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Africans are victims of a war 5,000 miles away Rocketing food and fuel prices are pushing hundreds


The region faces famine conditions thanks to a perfect storm of poor rain, skyrocketing food prices and huge funding shortfalls CREDIT: YASUYOSHI CHIBA/AFP via Getty Images


We all depend on the rain for food. If there is no rain, it means there is no food.” Those are the words of Fatuma Molu, a widowed mother of eight in northern Kenya. The region, alongside the rest of the Horn of Africa, is suffering the worst drought in 40 years. For the first time, people here face four failed back-to-back rainy seasons.

If this climate-induced crisis wasn’t already desperately acute, Russia’s invasion of Ukraine has turned a tough situation into a dire crisis. Africans have become victims of a war some 5,000 miles away, as rocketing food and fuel prices push hundreds of thousands towards famine.

We must sound the alarm and give hope to people in need. As G7 leaders meet in Germany this weekend it is action, not words, that the Horn of Africa awaits.

The UN warns 18.4m people across Kenya, Ethiopia and Somalia are missing meals, or eating a less diverse diet. In particular, women and girls are going hungry. Failure to act will escalate conditions. Yet despite the deteriorating situation, the drought is unfolding in silence. Just 23 per cent of the British public in a poll commissioned by Christian Aid said they were aware of the humanitarian crisis in the Horn of Africa. That compares to 92 per cent who are aware of the conflict in Ukraine.

Waiting for the worst is ‘unacceptable’

Given recent inaction from the UK Government, these numbers are of little surprise. In 2017, the UK helped to avert the worst of a hunger crisis in the Horn of Africa by donating £700m. This year, that figure is around £72m – ten times less, despite the prolonged drought and effects of the pandemic. Given the UN has called for $1.4 billion, how can the UK response be enough? This cannot be what is meant by Global Britain.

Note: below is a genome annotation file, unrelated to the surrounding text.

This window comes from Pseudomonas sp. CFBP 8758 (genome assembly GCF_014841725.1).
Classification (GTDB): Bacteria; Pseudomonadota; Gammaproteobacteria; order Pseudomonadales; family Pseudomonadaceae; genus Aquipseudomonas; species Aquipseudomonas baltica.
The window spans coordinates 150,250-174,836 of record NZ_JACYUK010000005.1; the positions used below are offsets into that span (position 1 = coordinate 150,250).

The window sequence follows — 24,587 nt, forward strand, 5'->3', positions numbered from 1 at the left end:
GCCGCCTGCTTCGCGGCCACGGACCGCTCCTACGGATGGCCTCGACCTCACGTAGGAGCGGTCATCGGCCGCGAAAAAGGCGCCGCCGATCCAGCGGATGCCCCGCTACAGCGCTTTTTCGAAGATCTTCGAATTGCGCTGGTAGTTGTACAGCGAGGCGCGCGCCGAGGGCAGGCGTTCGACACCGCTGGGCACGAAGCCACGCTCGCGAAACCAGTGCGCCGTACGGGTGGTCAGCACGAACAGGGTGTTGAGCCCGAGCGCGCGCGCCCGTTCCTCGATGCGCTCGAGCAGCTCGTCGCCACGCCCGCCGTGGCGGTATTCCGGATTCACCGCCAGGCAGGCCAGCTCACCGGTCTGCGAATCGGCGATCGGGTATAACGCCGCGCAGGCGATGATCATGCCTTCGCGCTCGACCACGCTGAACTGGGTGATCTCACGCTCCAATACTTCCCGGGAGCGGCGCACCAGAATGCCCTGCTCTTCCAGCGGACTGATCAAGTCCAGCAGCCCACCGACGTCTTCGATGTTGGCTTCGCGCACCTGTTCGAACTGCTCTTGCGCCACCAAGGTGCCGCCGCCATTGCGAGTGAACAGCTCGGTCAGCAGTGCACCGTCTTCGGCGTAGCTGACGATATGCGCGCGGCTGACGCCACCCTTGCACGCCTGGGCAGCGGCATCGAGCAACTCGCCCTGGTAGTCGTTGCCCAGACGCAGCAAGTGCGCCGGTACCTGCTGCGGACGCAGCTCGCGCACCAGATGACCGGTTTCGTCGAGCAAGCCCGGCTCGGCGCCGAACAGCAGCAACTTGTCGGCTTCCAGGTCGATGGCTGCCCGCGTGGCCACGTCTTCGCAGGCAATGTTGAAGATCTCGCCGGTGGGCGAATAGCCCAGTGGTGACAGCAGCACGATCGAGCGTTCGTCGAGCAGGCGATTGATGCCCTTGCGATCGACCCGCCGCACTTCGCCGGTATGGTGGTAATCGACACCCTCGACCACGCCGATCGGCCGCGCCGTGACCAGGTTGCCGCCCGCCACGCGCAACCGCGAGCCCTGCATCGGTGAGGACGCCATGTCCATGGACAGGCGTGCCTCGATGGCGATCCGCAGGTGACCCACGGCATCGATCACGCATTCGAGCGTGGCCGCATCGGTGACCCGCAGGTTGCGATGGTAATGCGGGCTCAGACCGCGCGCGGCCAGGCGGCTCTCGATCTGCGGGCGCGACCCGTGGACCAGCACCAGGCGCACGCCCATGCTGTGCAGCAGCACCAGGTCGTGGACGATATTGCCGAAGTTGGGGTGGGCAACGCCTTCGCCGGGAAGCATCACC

Criticism doesn’t sit with the UK alone. Last year, G7 leaders pledged $8.5 billion in the Famine Prevention Compact to end starvation. A year on, with acute hunger increasing, it is still unclear where that funding has gone. May between the G7 presidency and the World Bank to launch a new Global Alliance for Food Security to address food security has so far amounted to yet another set of promises with no clear plan of action.

Just as the UK must restore cuts to international aid to prevent famine in the Horn of Africa, so too must all G7 leaders follow through on their promises.

Waiting for the worst-case scenario to unfold is unacceptable. This crisis was not a surprise. Money was needed yesterday. All humanitarian and development funding in the pipeline needs to be frontloaded now to deliver on commitments to support a locally led response on the ground and save lives.


The more fundamental problem, however, is recognising that this food security crisis is worse than it could have been. Lessons from previous crises have been ignored, and we know food prices were already at all-time high before both the pandemic and the war in Ukraine.

More support is needed for sustainable agriculture approaches that lessens dependence on pesticide, fertiliser, and food imports. Ultimately, a key part of prevention is strengthening sustainable food systems to become more resilient, including to climate conditions. Equally, world leaders must tackle the integrated nature of the climate crisis and global hunger by delivering on climate finance promises.


As the G7 opens, we cannot forget about people like Fatuma Molu. In Ethiopia and Kenya, Christian Aid is helping over 300,000 people by repairing wells, investing in water purification kits, and dispersing animal feed and medicine to keep valuable livestock alive.

That alone gives hope, but in isolation it cannot be the solution.

It is now over to the UK Government and G7 leaders to show leadership. It is too late to avert a humanitarian emergency, but it is not too late to save lives.

The response to humanitarian needs in Ukraine has been remarkable, we must also now live up to our commitments and act in that same spirit for the Horn of Africa.

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